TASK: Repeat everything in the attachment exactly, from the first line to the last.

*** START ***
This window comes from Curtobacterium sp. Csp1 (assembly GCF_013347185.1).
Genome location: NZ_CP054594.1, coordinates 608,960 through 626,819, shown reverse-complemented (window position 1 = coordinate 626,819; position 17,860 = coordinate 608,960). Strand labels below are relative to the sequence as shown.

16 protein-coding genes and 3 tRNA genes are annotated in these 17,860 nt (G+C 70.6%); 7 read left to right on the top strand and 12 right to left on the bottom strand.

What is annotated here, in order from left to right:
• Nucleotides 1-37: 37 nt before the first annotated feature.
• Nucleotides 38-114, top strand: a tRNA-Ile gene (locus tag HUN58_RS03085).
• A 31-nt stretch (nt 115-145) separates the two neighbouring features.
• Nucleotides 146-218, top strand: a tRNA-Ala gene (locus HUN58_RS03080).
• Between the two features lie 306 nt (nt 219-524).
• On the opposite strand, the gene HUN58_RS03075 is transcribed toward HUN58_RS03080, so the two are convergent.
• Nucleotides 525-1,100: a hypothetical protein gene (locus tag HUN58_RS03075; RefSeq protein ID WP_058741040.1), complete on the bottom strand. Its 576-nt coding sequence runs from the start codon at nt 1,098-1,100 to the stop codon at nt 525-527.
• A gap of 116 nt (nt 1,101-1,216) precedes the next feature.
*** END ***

This window comes from Curtobacterium sp. Csp1 (assembly GCF_013347185.1).
Genome location: NZ_CP054594.1, coordinates 608,960 through 626,819, shown reverse-complemented (window position 1 = coordinate 626,819; position 17,860 = coordinate 608,960). Strand labels below are relative to the sequence as shown.

16 protein-coding genes and 3 tRNA genes are annotated in these 17,860 nt (G+C 70.6%); 7 read left to right on the top strand and 12 right to left on the bottom strand.

What is annotated here, in order from left to right:
• Nucleotides 1-37: 37 nt before the first annotated feature.
• Nucleotides 38-114, top strand: a tRNA-Ile gene (locus tag HUN58_RS03085).
• A 31-nt stretch (nt 115-145) separates the two neighbouring features.
• Nucleotides 146-218, top strand: a tRNA-Ala gene (locus HUN58_RS03080).
• Between the two features lie 306 nt (nt 219-524).
• On the opposite strand, the gene HUN58_RS03075 is transcribed toward HUN58_RS03080, so the two are convergent.
• Nucleotides 525-1,100: a hypothetical protein gene (locus tag HUN58_RS03075; RefSeq protein ID WP_058741040.1), complete on the bottom strand. Its 576-nt coding sequence runs from the start codon at nt 1,098-1,100 to the stop codon at nt 525-527.
• A gap of 116 nt (nt 1,101-1,216) precedes the next feature.